abbuffata di Natale – Christmas blowout

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Well, here we are, back from the hols. As I drag myself away from the scene of carnage that is my kitchen, I feel just about ready to write about food again, after three weeks doing nothing but cook and eat it in what I would like to think of as heroic quantities.

You will no doubt be expecting a blow-by-blow account of my culinary escapades, but that would be like asking Homer if he could turn The Odyssey into a Mister Man book, or requiring Dickens to condense the plot of Bleak House into a haiku. It just can’t be done. And how my family managed to consume so much without the help of a black hole is quite frankly a mystery. So I’m afraid you’ll just have to settle for veiled hints at the awful truth. As Dylan so aptly puts it, “the human mind can only stand so much”.

First things first. The results of my “What do Sicilians eat at Christmas?” survey on facebook led me to the conclusion that consensus on the subject is somewhat limited. The closest we came was two people saying they always ate polpettone al sugo, a Sicilian meat loaf cooked in tomato sauce. And two is hardly a consensus of opinion, let’s be honest. Others opted for fish, or meat, or the deep-fried delights usually reserved for Christmas Eve (see below). Some even do turkey, English-style.

Christmas Eve, meanwhile, proved to be more of a traditional stronghold, with practically everyone agreeing that something fried was in order, and in particular vegetable fritters and fish, with baccalà leading the way. So I fell in with the locals, and duly did fried cardoons, cauliflower fritters and fried baccalà in batter on the 24th, and then ate what the hell I felt like on the 25th. Which in my case meant roast capon, about as Victorian English Chrismas as you can get.

Of course, I could give you the recipes for the fried cardoons, baccalà in batter etc., but to be honest with you I can’t face it. I don’t think I can contemplate any more deep-fried food until about Easter. (A resolution subject to review, however, probably sometime next week.)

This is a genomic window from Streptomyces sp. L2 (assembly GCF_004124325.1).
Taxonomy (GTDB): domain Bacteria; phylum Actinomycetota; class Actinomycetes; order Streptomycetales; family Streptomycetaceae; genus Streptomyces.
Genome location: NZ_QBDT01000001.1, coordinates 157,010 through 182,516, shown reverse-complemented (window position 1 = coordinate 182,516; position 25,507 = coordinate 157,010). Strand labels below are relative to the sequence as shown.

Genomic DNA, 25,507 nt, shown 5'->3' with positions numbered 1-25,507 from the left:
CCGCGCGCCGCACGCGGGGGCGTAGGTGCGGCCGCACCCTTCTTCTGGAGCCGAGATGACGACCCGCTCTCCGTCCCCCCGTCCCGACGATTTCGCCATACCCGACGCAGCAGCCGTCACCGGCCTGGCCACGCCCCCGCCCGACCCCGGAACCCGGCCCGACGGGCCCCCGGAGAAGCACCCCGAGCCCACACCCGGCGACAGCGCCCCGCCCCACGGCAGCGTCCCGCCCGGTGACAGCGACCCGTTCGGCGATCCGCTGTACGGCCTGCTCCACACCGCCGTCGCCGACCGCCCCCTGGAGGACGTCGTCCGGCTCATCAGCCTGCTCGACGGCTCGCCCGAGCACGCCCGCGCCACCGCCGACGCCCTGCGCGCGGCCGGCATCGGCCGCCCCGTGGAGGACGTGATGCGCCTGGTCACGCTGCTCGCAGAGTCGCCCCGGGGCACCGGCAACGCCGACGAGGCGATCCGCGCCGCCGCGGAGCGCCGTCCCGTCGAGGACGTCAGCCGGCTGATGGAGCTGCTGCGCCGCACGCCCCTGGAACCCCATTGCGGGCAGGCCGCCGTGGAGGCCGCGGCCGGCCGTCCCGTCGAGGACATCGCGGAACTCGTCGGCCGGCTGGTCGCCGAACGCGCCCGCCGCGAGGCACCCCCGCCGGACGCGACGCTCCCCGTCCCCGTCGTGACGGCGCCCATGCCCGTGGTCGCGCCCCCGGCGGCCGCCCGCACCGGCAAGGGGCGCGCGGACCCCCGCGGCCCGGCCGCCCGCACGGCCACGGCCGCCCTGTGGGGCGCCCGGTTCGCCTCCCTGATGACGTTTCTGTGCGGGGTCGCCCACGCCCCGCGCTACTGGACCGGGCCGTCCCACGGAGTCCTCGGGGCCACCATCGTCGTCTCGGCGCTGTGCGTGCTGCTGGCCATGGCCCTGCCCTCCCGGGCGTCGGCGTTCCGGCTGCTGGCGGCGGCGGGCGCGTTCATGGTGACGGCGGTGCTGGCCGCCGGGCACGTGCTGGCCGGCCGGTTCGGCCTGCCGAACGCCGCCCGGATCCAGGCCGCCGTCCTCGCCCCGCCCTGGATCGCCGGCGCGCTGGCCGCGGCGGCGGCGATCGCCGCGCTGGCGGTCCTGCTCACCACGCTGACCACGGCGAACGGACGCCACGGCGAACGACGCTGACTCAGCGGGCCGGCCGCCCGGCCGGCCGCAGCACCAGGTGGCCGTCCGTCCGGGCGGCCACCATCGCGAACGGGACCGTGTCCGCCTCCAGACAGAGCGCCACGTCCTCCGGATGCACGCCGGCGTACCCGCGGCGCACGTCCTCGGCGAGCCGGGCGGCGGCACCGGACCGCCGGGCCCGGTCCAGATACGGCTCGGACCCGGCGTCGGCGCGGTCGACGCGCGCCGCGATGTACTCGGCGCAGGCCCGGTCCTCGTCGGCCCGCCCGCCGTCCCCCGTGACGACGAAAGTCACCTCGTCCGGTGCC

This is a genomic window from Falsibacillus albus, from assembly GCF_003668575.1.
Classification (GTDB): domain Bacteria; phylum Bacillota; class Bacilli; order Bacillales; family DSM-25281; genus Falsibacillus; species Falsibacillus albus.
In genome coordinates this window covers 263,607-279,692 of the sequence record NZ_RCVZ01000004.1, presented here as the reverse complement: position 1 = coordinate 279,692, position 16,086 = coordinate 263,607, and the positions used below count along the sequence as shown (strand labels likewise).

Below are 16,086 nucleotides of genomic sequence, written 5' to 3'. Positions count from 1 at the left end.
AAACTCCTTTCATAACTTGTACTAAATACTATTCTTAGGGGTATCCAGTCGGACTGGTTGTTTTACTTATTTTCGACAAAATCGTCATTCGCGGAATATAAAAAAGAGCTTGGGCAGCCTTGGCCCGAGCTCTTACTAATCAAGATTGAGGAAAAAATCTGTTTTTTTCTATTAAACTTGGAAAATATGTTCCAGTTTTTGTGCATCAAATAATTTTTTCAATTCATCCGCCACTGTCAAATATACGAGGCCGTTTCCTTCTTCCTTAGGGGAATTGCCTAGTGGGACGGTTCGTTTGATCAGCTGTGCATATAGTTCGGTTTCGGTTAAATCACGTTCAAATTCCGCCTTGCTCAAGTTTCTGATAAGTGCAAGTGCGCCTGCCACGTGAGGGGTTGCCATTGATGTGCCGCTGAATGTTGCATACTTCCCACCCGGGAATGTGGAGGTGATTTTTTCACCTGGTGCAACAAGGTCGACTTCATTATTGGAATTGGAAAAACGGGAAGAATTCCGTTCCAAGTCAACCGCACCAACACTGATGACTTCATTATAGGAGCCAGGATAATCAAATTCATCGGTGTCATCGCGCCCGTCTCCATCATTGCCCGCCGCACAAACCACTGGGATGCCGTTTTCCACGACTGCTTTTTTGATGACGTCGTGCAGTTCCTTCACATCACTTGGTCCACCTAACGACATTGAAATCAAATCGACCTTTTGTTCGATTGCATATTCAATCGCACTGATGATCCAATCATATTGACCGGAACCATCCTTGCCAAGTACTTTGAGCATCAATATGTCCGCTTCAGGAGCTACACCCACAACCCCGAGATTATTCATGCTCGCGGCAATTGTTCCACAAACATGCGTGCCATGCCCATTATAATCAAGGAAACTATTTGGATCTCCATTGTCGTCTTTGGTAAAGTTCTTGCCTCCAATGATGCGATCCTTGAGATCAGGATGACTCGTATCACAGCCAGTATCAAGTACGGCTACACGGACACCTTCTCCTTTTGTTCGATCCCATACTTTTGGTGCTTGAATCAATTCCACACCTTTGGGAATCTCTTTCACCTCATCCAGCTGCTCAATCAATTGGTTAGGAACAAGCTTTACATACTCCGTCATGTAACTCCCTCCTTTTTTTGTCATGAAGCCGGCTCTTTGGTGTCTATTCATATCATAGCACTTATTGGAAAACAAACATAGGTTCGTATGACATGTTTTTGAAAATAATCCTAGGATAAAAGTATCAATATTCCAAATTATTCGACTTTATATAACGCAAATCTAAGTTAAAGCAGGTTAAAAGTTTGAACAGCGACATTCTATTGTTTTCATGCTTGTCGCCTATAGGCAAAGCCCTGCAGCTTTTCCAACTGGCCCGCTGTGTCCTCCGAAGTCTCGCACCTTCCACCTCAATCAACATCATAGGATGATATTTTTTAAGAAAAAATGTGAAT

As for New Year’s Eve and Day, local traditions seem even thinner on the ground, and despite my best efforts, I couldn’t find any suggestions at all, so ended up falling back on the traditional (but essentially northern Italian) dish of cotecchino sausage and lentils. And in line with this dearth of local specialities, on New Year’s Day I just decided to abandon the Sicilian-or-broke commitment and whipped up a starter of my own invention. It’s not at all traditional, but since the guests seemed to appreciate it, I’ll share it with you anyway, this brief, scandalous liaison with frowned-upon, French-influenced delights.

But before we got to that, I prepared a few almonds. Slowly toasted in a large pan with the lightest drizzle of good olive oil, some chopped fresh rosemary, the odd clove of garlic, sea salt and a few chilli flakes, these are one of the most addictive things known to man. Perfect with a glass of dry sherry, some bubbly, or even a beer for that matter. Whatever your poison, you’ll definitely need something – they cry out for liquid accompaniment. By the way, these also work well with blanched nuts, but I personally prefer the extra taste and crispiness of unpeeled almonds, not to mention the colour.20140101_162800So, having dealt with the aperitivo of bubbly (Les Crêtes, from Val d’Aosta, since you ask) and salted almonds, it’s time to return to the salad. It started out as a classic French bistrot frisée and lardon idea and then sort of acquired a life of its own. The combination of textures – soft, crunchy and creamy – and of sweet fruit and salty cheese and bacon is great for waking up your taste buds. Which was just what I needed, seeing that it was followed by pasta al sugo di maiale, the pork itself with mash and braised broccoli, then panettone, pignolata, stella di Natale, torroncini, fruit and nuts…